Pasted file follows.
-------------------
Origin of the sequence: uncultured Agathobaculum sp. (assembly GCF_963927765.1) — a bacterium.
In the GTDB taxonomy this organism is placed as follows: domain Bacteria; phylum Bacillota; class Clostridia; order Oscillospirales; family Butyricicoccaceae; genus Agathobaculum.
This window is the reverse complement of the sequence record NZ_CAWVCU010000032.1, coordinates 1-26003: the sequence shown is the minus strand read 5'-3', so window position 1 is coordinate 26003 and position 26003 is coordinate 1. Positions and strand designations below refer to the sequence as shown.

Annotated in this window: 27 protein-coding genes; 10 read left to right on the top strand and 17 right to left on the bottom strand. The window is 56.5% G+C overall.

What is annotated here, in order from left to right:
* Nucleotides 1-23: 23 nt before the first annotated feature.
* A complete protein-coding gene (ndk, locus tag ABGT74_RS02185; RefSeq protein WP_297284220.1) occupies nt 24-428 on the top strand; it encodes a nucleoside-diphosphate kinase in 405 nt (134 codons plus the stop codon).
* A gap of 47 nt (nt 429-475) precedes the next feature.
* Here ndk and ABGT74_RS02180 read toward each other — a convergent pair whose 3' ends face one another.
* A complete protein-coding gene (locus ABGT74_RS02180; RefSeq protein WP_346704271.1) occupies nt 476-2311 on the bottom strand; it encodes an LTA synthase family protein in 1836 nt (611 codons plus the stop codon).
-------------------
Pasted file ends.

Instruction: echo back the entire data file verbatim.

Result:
Origin of the sequence: uncultured Agathobaculum sp. (assembly GCF_963927765.1) — a bacterium.
In the GTDB taxonomy this organism is placed as follows: domain Bacteria; phylum Bacillota; class Clostridia; order Oscillospirales; family Butyricicoccaceae; genus Agathobaculum.
This window is the reverse complement of the sequence record NZ_CAWVCU010000032.1, coordinates 1-26003: the sequence shown is the minus strand read 5'-3', so window position 1 is coordinate 26003 and position 26003 is coordinate 1. Positions and strand designations below refer to the sequence as shown.

Annotated in this window: 27 protein-coding genes; 10 read left to right on the top strand and 17 right to left on the bottom strand. The window is 56.5% G+C overall.

What is annotated here, in order from left to right:
* Nucleotides 1-23: 23 nt before the first annotated feature.
* A complete protein-coding gene (ndk, locus tag ABGT74_RS02185; RefSeq protein WP_297284220.1) occupies nt 24-428 on the top strand; it encodes a nucleoside-diphosphate kinase in 405 nt (134 codons plus the stop codon).
* A gap of 47 nt (nt 429-475) precedes the next feature.
* Here ndk and ABGT74_RS02180 read toward each other — a convergent pair whose 3' ends face one another.
* A complete protein-coding gene (locus ABGT74_RS02180; RefSeq protein WP_346704271.1) occupies nt 476-2311 on the bottom strand; it encodes an LTA synthase family protein in 1836 nt (611 codons plus the stop codon).